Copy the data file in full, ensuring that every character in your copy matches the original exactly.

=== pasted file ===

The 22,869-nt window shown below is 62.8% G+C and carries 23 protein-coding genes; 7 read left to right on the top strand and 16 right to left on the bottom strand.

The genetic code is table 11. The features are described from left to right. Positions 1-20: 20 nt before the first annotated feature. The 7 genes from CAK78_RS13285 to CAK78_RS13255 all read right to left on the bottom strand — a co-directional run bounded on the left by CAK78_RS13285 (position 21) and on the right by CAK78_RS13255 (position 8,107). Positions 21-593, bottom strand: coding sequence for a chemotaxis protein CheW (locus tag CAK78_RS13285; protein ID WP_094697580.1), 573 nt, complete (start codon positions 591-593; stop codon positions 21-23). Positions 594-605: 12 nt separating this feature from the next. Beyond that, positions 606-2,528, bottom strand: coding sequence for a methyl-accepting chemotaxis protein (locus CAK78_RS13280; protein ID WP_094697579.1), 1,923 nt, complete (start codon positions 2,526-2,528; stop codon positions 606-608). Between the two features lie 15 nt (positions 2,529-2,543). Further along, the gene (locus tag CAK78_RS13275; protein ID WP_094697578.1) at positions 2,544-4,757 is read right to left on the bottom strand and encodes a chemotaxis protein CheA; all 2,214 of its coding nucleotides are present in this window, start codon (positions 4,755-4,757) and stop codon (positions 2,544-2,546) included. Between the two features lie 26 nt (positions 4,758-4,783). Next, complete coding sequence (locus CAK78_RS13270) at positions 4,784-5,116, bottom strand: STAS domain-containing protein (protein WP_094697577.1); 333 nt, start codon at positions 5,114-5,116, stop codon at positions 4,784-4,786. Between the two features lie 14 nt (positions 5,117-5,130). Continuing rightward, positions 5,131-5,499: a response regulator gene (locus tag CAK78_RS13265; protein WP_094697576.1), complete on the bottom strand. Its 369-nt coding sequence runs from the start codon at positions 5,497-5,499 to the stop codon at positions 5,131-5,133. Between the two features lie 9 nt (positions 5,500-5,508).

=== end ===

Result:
The 22,869-nt window shown below is 62.8% G+C and carries 23 protein-coding genes; 7 read left to right on the top strand and 16 right to left on the bottom strand.

The genetic code is table 11. The features are described from left to right. Positions 1-20: 20 nt before the first annotated feature. The 7 genes from CAK78_RS13285 to CAK78_RS13255 all read right to left on the bottom strand — a co-directional run bounded on the left by CAK78_RS13285 (position 21) and on the right by CAK78_RS13255 (position 8,107). Positions 21-593, bottom strand: coding sequence for a chemotaxis protein CheW (locus tag CAK78_RS13285; protein ID WP_094697580.1), 573 nt, complete (start codon positions 591-593; stop codon positions 21-23). Positions 594-605: 12 nt separating this feature from the next. Beyond that, positions 606-2,528, bottom strand: coding sequence for a methyl-accepting chemotaxis protein (locus CAK78_RS13280; protein ID WP_094697579.1), 1,923 nt, complete (start codon positions 2,526-2,528; stop codon positions 606-608). Between the two features lie 15 nt (positions 2,529-2,543). Further along, the gene (locus tag CAK78_RS13275; protein ID WP_094697578.1) at positions 2,544-4,757 is read right to left on the bottom strand and encodes a chemotaxis protein CheA; all 2,214 of its coding nucleotides are present in this window, start codon (positions 4,755-4,757) and stop codon (positions 2,544-2,546) included. Between the two features lie 26 nt (positions 4,758-4,783). Next, complete coding sequence (locus CAK78_RS13270) at positions 4,784-5,116, bottom strand: STAS domain-containing protein (protein WP_094697577.1); 333 nt, start codon at positions 5,114-5,116, stop codon at positions 4,784-4,786. Between the two features lie 14 nt (positions 5,117-5,130). Continuing rightward, positions 5,131-5,499: a response regulator gene (locus tag CAK78_RS13265; protein WP_094697576.1), complete on the bottom strand. Its 369-nt coding sequence runs from the start codon at positions 5,497-5,499 to the stop codon at positions 5,131-5,133. Between the two features lie 9 nt (positions 5,500-5,508).